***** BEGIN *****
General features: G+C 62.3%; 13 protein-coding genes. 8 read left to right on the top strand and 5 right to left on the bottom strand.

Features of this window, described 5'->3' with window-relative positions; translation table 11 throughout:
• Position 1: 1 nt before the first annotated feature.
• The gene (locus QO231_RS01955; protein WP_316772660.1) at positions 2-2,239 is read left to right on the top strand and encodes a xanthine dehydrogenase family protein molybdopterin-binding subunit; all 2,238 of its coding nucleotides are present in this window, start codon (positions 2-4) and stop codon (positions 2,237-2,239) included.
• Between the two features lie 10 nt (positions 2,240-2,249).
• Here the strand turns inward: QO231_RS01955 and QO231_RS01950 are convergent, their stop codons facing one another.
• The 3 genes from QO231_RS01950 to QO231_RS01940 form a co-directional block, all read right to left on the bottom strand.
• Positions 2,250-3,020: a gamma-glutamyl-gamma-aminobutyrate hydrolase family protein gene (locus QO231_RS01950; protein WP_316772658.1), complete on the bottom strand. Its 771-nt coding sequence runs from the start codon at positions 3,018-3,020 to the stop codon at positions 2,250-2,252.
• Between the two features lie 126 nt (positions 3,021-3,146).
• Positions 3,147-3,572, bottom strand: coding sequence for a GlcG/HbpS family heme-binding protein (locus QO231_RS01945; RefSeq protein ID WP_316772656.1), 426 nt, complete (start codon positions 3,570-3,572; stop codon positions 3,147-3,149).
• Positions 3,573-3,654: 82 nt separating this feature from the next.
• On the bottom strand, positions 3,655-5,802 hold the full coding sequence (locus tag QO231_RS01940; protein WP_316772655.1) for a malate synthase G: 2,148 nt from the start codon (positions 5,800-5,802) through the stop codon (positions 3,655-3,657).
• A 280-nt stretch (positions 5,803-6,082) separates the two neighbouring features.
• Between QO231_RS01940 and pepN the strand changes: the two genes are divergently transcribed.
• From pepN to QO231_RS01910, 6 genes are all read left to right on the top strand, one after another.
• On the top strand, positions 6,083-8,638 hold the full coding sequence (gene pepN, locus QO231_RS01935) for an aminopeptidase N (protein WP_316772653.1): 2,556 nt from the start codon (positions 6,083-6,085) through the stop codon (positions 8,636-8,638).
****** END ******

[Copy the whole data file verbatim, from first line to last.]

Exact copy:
General features: G+C 62.3%; 13 protein-coding genes. 8 read left to right on the top strand and 5 right to left on the bottom strand.

Features of this window, described 5'->3' with window-relative positions; translation table 11 throughout:
• Position 1: 1 nt before the first annotated feature.
• The gene (locus QO231_RS01955; protein WP_316772660.1) at positions 2-2,239 is read left to right on the top strand and encodes a xanthine dehydrogenase family protein molybdopterin-binding subunit; all 2,238 of its coding nucleotides are present in this window, start codon (positions 2-4) and stop codon (positions 2,237-2,239) included.
• Between the two features lie 10 nt (positions 2,240-2,249).
• Here the strand turns inward: QO231_RS01955 and QO231_RS01950 are convergent, their stop codons facing one another.
• The 3 genes from QO231_RS01950 to QO231_RS01940 form a co-directional block, all read right to left on the bottom strand.
• Positions 2,250-3,020: a gamma-glutamyl-gamma-aminobutyrate hydrolase family protein gene (locus QO231_RS01950; protein WP_316772658.1), complete on the bottom strand. Its 771-nt coding sequence runs from the start codon at positions 3,018-3,020 to the stop codon at positions 2,250-2,252.
• Between the two features lie 126 nt (positions 3,021-3,146).
• Positions 3,147-3,572, bottom strand: coding sequence for a GlcG/HbpS family heme-binding protein (locus QO231_RS01945; RefSeq protein ID WP_316772656.1), 426 nt, complete (start codon positions 3,570-3,572; stop codon positions 3,147-3,149).
• Positions 3,573-3,654: 82 nt separating this feature from the next.
• On the bottom strand, positions 3,655-5,802 hold the full coding sequence (locus tag QO231_RS01940; protein WP_316772655.1) for a malate synthase G: 2,148 nt from the start codon (positions 5,800-5,802) through the stop codon (positions 3,655-3,657).
• A 280-nt stretch (positions 5,803-6,082) separates the two neighbouring features.
• Between QO231_RS01940 and pepN the strand changes: the two genes are divergently transcribed.
• From pepN to QO231_RS01910, 6 genes are all read left to right on the top strand, one after another.
• On the top strand, positions 6,083-8,638 hold the full coding sequence (gene pepN, locus QO231_RS01935) for an aminopeptidase N (protein WP_316772653.1): 2,556 nt from the start codon (positions 6,083-6,085) through the stop codon (positions 8,636-8,638).